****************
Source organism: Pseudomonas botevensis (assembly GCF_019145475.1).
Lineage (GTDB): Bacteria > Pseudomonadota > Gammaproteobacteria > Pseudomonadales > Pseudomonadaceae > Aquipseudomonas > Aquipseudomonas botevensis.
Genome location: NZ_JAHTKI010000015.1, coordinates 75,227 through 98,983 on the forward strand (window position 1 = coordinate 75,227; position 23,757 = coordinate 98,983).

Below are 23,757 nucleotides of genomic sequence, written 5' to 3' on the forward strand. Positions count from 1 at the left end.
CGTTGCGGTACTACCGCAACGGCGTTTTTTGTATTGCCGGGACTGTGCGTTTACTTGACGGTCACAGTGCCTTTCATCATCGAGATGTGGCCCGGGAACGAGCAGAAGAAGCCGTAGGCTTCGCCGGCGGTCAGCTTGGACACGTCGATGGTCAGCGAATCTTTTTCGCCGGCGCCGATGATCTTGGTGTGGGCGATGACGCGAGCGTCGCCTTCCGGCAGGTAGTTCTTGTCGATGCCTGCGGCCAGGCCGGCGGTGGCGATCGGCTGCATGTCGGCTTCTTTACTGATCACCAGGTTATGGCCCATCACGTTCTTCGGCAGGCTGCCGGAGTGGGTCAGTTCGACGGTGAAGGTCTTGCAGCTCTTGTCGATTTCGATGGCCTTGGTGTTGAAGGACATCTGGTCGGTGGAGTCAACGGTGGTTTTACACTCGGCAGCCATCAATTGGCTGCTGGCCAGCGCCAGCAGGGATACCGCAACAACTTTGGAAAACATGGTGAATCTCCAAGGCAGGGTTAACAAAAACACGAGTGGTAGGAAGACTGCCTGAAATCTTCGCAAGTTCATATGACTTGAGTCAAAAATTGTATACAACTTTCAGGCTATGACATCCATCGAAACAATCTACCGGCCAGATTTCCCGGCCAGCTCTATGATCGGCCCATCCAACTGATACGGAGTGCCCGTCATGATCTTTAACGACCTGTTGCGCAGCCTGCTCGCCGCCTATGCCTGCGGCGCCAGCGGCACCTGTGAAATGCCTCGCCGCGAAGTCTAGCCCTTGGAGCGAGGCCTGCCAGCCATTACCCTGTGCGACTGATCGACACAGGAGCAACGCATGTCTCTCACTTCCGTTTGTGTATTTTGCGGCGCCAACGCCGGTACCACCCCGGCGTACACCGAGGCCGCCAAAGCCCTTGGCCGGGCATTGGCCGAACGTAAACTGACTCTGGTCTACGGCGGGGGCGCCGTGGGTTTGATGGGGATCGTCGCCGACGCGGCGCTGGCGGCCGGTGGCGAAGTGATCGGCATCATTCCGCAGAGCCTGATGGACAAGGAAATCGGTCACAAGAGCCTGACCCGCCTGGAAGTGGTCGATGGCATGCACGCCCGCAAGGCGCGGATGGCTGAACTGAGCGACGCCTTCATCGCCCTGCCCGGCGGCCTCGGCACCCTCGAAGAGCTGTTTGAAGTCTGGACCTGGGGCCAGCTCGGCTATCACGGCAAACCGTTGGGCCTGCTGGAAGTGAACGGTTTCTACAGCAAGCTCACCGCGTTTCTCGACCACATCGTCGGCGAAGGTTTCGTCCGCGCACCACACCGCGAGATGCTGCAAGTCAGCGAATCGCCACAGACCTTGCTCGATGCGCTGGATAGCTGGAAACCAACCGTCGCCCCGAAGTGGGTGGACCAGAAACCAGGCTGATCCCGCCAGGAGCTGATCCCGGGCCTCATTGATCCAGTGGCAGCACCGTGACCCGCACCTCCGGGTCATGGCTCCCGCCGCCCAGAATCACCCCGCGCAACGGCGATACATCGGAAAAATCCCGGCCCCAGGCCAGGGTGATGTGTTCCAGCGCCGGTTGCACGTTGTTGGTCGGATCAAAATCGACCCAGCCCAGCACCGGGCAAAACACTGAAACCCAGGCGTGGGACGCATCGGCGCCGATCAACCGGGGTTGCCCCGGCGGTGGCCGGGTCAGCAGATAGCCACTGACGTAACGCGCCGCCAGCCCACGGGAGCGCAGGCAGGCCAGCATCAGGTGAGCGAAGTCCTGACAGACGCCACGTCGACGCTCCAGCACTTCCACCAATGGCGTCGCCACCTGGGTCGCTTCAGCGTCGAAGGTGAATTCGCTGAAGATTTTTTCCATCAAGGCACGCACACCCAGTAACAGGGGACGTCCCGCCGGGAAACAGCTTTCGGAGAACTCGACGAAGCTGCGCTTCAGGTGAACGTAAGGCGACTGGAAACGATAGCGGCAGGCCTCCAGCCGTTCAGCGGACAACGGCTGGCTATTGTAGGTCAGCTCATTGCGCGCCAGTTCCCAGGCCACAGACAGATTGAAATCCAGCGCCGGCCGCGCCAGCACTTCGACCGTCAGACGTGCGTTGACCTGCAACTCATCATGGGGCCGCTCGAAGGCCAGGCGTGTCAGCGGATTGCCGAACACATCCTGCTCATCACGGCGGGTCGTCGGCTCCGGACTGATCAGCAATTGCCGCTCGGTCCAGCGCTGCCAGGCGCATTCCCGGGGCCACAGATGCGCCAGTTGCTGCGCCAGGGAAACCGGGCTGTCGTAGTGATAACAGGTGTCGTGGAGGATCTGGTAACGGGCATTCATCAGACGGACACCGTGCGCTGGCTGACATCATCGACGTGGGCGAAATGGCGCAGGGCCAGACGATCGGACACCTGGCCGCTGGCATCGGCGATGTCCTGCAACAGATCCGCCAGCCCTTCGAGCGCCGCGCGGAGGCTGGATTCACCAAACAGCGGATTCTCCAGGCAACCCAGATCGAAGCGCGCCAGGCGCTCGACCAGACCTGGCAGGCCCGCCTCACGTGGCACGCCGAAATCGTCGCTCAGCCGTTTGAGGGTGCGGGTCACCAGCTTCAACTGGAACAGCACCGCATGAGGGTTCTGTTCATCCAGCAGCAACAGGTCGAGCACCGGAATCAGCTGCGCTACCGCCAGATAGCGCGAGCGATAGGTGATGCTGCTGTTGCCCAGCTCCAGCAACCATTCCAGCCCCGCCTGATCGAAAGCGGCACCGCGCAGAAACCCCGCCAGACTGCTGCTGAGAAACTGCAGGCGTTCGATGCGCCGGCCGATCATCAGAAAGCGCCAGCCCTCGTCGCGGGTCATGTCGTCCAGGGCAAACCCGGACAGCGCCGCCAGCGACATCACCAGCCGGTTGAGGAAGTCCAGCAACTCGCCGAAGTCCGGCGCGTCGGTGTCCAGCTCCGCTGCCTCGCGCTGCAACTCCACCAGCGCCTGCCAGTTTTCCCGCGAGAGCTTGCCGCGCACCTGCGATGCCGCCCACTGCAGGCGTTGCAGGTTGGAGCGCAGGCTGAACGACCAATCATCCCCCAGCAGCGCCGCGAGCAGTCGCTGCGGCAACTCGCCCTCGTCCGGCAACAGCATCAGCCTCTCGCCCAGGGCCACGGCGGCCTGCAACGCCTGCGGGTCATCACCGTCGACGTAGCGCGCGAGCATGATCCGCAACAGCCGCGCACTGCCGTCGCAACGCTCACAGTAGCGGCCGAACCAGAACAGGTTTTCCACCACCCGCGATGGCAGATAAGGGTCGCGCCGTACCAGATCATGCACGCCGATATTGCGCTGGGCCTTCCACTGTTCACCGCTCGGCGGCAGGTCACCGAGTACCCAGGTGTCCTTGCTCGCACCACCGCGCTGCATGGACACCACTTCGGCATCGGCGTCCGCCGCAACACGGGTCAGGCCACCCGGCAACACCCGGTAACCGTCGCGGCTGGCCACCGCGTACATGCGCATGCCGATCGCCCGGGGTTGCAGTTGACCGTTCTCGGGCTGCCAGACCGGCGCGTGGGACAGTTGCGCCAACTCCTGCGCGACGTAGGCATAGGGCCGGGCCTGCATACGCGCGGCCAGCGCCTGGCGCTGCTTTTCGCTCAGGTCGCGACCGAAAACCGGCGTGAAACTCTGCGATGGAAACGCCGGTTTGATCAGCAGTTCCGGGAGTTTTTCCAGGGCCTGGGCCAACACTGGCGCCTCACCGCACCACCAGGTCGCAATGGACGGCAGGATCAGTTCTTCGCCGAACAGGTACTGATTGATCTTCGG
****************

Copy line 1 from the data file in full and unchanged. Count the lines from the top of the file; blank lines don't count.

Source organism: Pseudomonas botevensis (assembly GCF_019145475.1).